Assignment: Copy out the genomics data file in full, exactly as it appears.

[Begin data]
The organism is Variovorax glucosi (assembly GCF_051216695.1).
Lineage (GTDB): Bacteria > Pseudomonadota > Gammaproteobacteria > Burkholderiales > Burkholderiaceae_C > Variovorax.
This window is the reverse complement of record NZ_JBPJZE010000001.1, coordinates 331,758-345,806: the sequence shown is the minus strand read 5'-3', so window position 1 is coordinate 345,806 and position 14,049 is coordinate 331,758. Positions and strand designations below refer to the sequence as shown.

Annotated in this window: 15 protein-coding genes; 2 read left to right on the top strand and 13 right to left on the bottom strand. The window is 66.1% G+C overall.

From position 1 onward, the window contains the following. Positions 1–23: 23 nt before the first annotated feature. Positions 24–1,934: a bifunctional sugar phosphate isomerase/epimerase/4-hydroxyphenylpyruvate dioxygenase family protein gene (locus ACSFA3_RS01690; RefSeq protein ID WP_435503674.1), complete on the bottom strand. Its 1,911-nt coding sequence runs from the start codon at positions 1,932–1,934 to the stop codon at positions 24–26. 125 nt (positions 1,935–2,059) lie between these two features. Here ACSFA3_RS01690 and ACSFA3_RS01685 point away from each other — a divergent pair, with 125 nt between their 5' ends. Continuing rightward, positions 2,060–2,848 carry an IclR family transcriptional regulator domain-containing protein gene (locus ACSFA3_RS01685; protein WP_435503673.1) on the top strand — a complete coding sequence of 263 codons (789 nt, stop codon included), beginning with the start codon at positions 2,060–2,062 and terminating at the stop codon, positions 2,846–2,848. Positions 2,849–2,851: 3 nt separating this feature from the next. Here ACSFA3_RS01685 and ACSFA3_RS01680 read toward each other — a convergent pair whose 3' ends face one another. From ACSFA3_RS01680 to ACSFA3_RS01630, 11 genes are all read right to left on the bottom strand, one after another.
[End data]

The organism is Variovorax glucosi (assembly GCF_051216695.1).
Lineage (GTDB): Bacteria > Pseudomonadota > Gammaproteobacteria > Burkholderiales > Burkholderiaceae_C > Variovorax.
This window is the reverse complement of record NZ_JBPJZE010000001.1, coordinates 331,758-345,806: the sequence shown is the minus strand read 5'-3', so window position 1 is coordinate 345,806 and position 14,049 is coordinate 331,758. Positions and strand designations below refer to the sequence as shown.

Annotated in this window: 15 protein-coding genes; 2 read left to right on the top strand and 13 right to left on the bottom strand. The window is 66.1% G+C overall.

From position 1 onward, the window contains the following. Positions 1–23: 23 nt before the first annotated feature. Positions 24–1,934: a bifunctional sugar phosphate isomerase/epimerase/4-hydroxyphenylpyruvate dioxygenase family protein gene (locus ACSFA3_RS01690; RefSeq protein ID WP_435503674.1), complete on the bottom strand. Its 1,911-nt coding sequence runs from the start codon at positions 1,932–1,934 to the stop codon at positions 24–26. 125 nt (positions 1,935–2,059) lie between these two features. Here ACSFA3_RS01690 and ACSFA3_RS01685 point away from each other — a divergent pair, with 125 nt between their 5' ends. Continuing rightward, positions 2,060–2,848 carry an IclR family transcriptional regulator domain-containing protein gene (locus ACSFA3_RS01685; protein WP_435503673.1) on the top strand — a complete coding sequence of 263 codons (789 nt, stop codon included), beginning with the start codon at positions 2,060–2,062 and terminating at the stop codon, positions 2,846–2,848. Positions 2,849–2,851: 3 nt separating this feature from the next. Here ACSFA3_RS01685 and ACSFA3_RS01680 read toward each other — a convergent pair whose 3' ends face one another. From ACSFA3_RS01680 to ACSFA3_RS01630, 11 genes are all read right to left on the bottom strand, one after another.